Petitions should be accompanied by contact details, including an address, for the petition organiser. This is the person we will contact to explain how we will respond to the petition. The contact details of the petition organiser will not be placed on the website. If the petition does not identify a petition organiser, we will contact signatories to the petition to agree who should act as the petition organiser.

Petitions which are considered to be vexatious, abusive or otherwise inappropriate will not be accepted. In the period immediately before an election or referendum we may need to deal with your petition differently. If this is the case we will explain the reasons and discuss the revised timescale which will apply. If a petition does not follow the guidelines set out above, the council may decide not to do anything further with it. In that case, we will write to you to explain the reasons.

What will the council do when it receives my petition?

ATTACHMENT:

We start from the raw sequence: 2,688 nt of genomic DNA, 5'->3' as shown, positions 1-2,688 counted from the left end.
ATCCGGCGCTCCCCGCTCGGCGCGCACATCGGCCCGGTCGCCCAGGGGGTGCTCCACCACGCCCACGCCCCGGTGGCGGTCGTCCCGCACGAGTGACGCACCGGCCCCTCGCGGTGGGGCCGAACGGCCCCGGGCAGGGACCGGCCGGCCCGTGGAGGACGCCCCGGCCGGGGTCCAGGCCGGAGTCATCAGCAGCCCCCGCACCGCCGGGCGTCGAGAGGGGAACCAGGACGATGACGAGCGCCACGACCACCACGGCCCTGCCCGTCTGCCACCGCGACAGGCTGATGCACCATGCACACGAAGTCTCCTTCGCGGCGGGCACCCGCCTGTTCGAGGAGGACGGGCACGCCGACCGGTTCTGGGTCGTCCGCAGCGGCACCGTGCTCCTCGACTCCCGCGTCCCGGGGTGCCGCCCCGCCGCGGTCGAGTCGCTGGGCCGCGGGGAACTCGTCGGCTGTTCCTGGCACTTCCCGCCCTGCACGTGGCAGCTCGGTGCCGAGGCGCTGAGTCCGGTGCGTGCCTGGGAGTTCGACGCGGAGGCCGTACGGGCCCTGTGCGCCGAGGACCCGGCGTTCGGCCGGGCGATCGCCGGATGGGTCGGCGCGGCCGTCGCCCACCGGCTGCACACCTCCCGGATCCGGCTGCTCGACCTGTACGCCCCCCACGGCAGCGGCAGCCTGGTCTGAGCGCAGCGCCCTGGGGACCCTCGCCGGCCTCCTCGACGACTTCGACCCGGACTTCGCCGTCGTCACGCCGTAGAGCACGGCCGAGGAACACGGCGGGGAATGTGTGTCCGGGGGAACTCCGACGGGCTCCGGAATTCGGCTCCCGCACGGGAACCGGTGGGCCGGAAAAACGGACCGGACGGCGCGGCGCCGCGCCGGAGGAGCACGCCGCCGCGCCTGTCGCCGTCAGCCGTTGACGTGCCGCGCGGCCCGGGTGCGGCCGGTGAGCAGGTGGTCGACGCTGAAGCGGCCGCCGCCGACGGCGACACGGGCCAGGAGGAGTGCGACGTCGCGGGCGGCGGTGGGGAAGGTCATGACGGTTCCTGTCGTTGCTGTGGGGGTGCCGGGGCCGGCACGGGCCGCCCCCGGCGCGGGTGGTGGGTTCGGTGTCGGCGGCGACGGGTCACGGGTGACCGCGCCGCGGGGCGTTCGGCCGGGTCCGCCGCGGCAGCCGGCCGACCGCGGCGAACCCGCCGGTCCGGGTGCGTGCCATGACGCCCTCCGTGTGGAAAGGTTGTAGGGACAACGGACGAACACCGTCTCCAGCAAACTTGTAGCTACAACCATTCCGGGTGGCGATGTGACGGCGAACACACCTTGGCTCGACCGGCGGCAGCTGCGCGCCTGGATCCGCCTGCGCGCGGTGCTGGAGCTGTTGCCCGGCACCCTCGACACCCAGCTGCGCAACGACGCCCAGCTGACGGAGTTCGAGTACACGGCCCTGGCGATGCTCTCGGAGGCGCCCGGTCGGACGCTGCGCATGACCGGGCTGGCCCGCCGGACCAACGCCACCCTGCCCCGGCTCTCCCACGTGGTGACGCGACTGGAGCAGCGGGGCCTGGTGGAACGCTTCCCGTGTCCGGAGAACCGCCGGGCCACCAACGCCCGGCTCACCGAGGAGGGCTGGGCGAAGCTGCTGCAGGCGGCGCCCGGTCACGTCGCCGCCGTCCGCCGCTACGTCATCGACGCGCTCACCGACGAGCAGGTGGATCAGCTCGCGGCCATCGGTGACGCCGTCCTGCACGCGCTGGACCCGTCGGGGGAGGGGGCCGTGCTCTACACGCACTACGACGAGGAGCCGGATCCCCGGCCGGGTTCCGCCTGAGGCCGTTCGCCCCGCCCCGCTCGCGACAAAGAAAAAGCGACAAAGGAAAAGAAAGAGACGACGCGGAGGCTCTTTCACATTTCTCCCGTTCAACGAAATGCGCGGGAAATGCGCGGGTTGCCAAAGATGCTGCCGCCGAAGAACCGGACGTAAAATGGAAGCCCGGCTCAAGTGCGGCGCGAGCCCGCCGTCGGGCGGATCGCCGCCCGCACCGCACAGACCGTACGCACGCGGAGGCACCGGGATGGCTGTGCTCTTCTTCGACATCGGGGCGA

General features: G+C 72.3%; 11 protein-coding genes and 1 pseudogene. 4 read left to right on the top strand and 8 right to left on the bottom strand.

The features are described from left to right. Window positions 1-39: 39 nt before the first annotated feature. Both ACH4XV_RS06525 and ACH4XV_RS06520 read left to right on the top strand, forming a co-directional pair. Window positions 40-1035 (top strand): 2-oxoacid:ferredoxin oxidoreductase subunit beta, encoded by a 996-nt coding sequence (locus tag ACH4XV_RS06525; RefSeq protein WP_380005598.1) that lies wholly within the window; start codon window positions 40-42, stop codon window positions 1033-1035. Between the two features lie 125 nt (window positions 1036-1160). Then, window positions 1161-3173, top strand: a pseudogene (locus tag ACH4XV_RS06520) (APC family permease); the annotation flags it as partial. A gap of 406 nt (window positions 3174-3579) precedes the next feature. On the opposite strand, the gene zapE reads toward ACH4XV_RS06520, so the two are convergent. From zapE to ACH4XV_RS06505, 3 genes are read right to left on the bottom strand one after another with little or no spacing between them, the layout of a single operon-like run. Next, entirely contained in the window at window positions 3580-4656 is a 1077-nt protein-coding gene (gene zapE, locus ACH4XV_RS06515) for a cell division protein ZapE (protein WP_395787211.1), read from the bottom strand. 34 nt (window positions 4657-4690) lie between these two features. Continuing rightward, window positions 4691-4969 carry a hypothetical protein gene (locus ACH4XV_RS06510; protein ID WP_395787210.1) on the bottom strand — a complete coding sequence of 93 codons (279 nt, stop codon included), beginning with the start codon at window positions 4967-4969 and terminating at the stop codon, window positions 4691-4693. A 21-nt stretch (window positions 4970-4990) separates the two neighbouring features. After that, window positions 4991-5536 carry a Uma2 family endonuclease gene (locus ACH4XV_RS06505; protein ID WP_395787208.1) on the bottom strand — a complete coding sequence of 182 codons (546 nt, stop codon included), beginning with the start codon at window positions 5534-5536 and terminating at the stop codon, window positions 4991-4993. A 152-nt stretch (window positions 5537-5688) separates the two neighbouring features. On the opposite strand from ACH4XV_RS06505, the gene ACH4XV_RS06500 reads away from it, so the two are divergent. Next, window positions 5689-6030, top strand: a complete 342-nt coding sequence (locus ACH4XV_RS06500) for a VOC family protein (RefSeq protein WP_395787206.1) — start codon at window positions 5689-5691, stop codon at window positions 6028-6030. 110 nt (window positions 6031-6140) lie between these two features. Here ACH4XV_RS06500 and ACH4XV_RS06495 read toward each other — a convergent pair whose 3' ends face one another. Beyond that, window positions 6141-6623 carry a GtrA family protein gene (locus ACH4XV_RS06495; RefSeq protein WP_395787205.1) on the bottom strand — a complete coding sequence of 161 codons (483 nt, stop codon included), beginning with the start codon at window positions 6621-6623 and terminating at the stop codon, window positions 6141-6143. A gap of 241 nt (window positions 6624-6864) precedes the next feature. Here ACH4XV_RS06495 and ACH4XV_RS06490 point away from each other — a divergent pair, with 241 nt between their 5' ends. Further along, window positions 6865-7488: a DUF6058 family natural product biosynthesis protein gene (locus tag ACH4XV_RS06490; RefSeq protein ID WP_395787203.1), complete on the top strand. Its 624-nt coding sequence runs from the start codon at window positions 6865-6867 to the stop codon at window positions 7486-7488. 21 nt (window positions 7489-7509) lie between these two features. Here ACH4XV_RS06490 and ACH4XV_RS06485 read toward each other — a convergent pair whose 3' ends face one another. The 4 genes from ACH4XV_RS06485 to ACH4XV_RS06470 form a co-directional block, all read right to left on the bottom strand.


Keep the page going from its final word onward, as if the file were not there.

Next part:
An acknowledgement will be sent to the petition organiser within 10 working days of receiving the petition. It will let them know what we plan to do with the petition and when they can expect to hear from us again. It will also be published on our website.

If we can do what your petition asks for, the acknowledgement may confirm that we have taken the action requested and the petition will be closed. If the petition has enough signatures to trigger a council debate, or a senior officer giving evidence, then the acknowledgement will confirm this and tell you when and where the meeting will take place. If the petition needs more investigation, we will tell you the steps we plan to take.

Other procedures apply if the petition:

  • Applies to a planning or licensing application.